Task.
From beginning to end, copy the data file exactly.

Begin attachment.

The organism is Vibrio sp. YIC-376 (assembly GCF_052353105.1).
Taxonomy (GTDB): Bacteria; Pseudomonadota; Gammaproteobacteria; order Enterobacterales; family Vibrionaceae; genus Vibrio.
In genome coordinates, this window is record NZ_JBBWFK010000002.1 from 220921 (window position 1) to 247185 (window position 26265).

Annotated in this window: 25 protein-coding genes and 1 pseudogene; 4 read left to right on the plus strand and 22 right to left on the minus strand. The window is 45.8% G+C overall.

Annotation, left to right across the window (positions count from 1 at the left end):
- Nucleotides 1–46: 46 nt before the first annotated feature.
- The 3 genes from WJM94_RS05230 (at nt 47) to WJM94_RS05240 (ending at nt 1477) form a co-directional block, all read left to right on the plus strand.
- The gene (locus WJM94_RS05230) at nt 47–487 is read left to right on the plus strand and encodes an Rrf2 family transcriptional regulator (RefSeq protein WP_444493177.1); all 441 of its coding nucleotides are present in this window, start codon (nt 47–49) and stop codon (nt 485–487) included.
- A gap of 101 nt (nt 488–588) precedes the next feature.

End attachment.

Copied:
The organism is Vibrio sp. YIC-376 (assembly GCF_052353105.1).
Taxonomy (GTDB): Bacteria; Pseudomonadota; Gammaproteobacteria; order Enterobacterales; family Vibrionaceae; genus Vibrio.
In genome coordinates, this window is record NZ_JBBWFK010000002.1 from 220921 (window position 1) to 247185 (window position 26265).

Annotated in this window: 25 protein-coding genes and 1 pseudogene; 4 read left to right on the plus strand and 22 right to left on the minus strand. The window is 45.8% G+C overall.

Annotation, left to right across the window (positions count from 1 at the left end):
- Nucleotides 1–46: 46 nt before the first annotated feature.
- The 3 genes from WJM94_RS05230 (at nt 47) to WJM94_RS05240 (ending at nt 1477) form a co-directional block, all read left to right on the plus strand.
- The gene (locus WJM94_RS05230) at nt 47–487 is read left to right on the plus strand and encodes an Rrf2 family transcriptional regulator (RefSeq protein WP_444493177.1); all 441 of its coding nucleotides are present in this window, start codon (nt 47–49) and stop codon (nt 485–487) included.
- A gap of 101 nt (nt 488–588) precedes the next feature.